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In the book by Y. Choquet-Bruhat, General Relativity and the Einstein Equations, the following technical lemma is found on page 9:

A Lorentzian metric can always be written in a small enough neighborhood by a change of coordinates under the form $$-N^2dt^2+g_{ij}dx^idx^j.$$

The proof (I think that's what it's supposed to be) she gives makes little sense:

Indeed, under a change of coordinates $(x'^\alpha)\mapsto (x^\beta)$ with $x^0=x'^0$ we have $$g'_{i0}=\frac{\partial x^j}{\partial x'^i}\left(g_{j0}+g_{jh}\frac{\partial x^h}{\partial x'^0}\right),$$ we make $g_{i0}'=0$ by solving the linear first-order system $g_{j0}+g_{jh}\frac{\partial x^h}{\partial x'^0}=0$ for the functions $x^h(x'^i,x'^0)$.

The reason this is problematic is that we assumed $x^0=x'^0$, so that in fact $x^h$ cannot be a function of $x'^0$, and the linear system falls apart.

Am I misinterpreting what she's saying? Can the proof be salvaged or is this a bad typo? Is the result true?

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  • $\begingroup$ I may be overlooking the issue, but I don't see why setting $x'^0 = x^0$ forces $x^h$ not to be a function of $x'^0$ $\endgroup$ – yoric Jan 7 '17 at 18:57
  • $\begingroup$ @yoric Because $x^h$ is not a function of $x^0$, as these are coordinates, recall $\partial x^\mu/\partial x^\nu=\delta^\mu_\nu$. $\endgroup$ – Ryan Unger Jan 7 '17 at 19:17
  • $\begingroup$ I still don't get that. Take $(t, \mathbf{x}) \mapsto (t, R(\omega t) \mathbf{x})$ where $R(\theta)$ is some rotation of angle $\theta$. $\endgroup$ – yoric Jan 7 '17 at 19:23
  • $\begingroup$ @yoric I'm not sure that's a valid coordinate system on the right. It doesn't make sense that the latter coordinates rotate more as you change $t$, even if you're not changing $\mathbf{x}$. $\endgroup$ – Ryan Unger Jan 7 '17 at 19:31
  • $\begingroup$ Why do you say that it doesn't make sense? You can do whatever you want with your coordinates as long as you have (local) diffeomorphism. And you are changing the $\mathbf{x}$: $\mathbf{x}' = R(\omega t) \mathbf{x}$ $\endgroup$ – yoric Jan 7 '17 at 19:34
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We offer an alternative proof.

Let $(M^{n+1},g)$ be a Lorentzian manifold, and fix $p\in M$. Let $(x^\mu)$ be a coordinate system defined on $U\ni p$ such that $\partial_0$ is a timelike vector field and $\partial_i$ are spacelike vector fields for $i=1,\dotsc,n$. Such a chart is constructed here. In particular, note that $g_{\mu\nu}(p)=\eta_{\mu\nu}$, the Minkowski metric. Thus the inverse metric $g^{-1}$ at $p$ is $\eta^{\mu\nu}$. As the dual of $\{\partial_\mu\}$ is $\{dx^\mu\}$, we have $g^{00}=g^{-1}(dx^0,dx^0)=-1$ at $p$, so $g^{-1}(dx^0,dx^0)<0$ in a neighborhood $U$ of $p$.

Recall the following fact: $g(X,Y)=g^{-1}(X^\flat,Y^\flat)$, where $\flat$ is the lowering operator. To see this, work in a basis, then $g(X,Y)=g_{\mu\nu}X^\mu Y^\nu=g_{\mu\nu}g^{\mu\rho}X_\rho g^{\nu\sigma}Y_\sigma=g^{\rho\sigma}X_\rho Y_\sigma=g^{-1}(X^\flat,Y^\flat).$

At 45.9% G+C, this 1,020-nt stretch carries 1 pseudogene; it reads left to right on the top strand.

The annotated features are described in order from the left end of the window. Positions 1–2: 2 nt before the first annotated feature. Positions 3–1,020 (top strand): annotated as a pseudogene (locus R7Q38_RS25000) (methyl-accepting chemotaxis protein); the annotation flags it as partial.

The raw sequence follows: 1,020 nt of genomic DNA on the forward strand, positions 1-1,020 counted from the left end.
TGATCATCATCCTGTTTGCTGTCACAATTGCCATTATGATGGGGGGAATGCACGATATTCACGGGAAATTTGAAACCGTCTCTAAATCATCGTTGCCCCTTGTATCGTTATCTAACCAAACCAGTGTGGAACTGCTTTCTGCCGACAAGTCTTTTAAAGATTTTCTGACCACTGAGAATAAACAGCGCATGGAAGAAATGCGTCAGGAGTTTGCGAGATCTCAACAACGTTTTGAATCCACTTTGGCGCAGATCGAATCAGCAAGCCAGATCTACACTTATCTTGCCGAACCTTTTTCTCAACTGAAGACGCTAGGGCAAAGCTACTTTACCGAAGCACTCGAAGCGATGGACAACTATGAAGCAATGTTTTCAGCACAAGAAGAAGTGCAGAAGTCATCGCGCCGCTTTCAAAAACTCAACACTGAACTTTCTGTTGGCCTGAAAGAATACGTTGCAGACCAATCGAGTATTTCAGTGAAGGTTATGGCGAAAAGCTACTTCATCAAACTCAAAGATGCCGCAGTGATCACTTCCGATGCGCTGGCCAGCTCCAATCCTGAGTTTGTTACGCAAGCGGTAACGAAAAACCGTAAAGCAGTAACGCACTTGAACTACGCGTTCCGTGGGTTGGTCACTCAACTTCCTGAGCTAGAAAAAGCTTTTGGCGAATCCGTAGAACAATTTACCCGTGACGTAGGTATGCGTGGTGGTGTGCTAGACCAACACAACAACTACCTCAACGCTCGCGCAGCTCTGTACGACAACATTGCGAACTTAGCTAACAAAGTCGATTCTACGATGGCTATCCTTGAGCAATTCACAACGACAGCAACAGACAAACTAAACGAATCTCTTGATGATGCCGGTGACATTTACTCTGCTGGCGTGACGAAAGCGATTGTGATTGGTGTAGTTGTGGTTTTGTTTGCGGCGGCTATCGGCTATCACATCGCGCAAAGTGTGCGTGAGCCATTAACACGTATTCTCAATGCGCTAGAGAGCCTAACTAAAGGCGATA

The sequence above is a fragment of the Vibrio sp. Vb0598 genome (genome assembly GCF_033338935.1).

Thus we have $g(\text{grad}\,x^0,\text{grad}\,x^0)<0$ in $U$, so $\text{grad}\,x^0$ is timelike there. Consider the hypersurface $\Sigma=[x^0=0]$ in $U$, which contains $p$. It is known that the normal field to $\Sigma$ is $\text{grad}\,x^0$, which is timelike. Thus $\Sigma$ is a spacelike hypersurface containing $p$.

Gaussian coordinates then give the desired form of the metric in some neighborhood of $p$, with $N=1$.

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    $\begingroup$ Yes your proof works, I use the same proof. Gaussian coordinates also proves that locally the choice $N=1$ is always possible as you noticed... $\endgroup$ – Valter Moretti Jan 7 '17 at 19:23
  • $\begingroup$ @ValterMoretti Incidentally, do you know how to prove that Gaussian normal coordinates are defined for $|t|<\delta$, and that the assignment is a diffeomorphism? I'm having a hard time showing that the geodesics emanating from $\Sigma$ won't cross for small $t$. $\endgroup$ – Ryan Unger Jan 7 '17 at 21:02
  • $\begingroup$ There is a general proof in O'Neill's textbook, have a look at it. $\endgroup$ – Valter Moretti Jan 7 '17 at 21:07
  • $\begingroup$ @ValterMoretti I have it next to me, can you give a page please? I didn't see the topic in the index. $\endgroup$ – Ryan Unger Jan 7 '17 at 21:08
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    $\begingroup$ Found! From page 197 on $\endgroup$ – Valter Moretti Jan 7 '17 at 21:23
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In the comments the OP clarified somehow his argument. Here I show why it fails.

There is nothing that prevent $x^h$ to depend on $x'^0$, even though $x^0 = x'^0$, for example $$ u:(t,\mathbf{x}) \mapsto (t',\mathbf{x'}) = (t, R(\omega t)\mathbf{x}), $$ being $R(\theta)$ some rotation of angle $\theta$.

Now, the problem seems coming from the identity $\partial_\nu x^\mu = \delta_\nu^\mu$, that I think to be true. But we have to use if carefully. For instance, in this very example $$ \frac{\partial \mathbf x'}{\partial t} = 0 $$ but what is nonzero is $$ \frac{\partial \mathbf x' \circ u }{\partial t} =\frac{\partial R \mathbf x }{\partial t} = \frac{\partial R}{\partial t} \mathbf x $$ where $u$ is the change of coordinates.

This confusion is a consequence of calling with same letters both the coordinates and the diffeomorhism between them.

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  • $\begingroup$ Agreed with the last statement. $\endgroup$ – Ryan Unger Jan 8 '17 at 1:24

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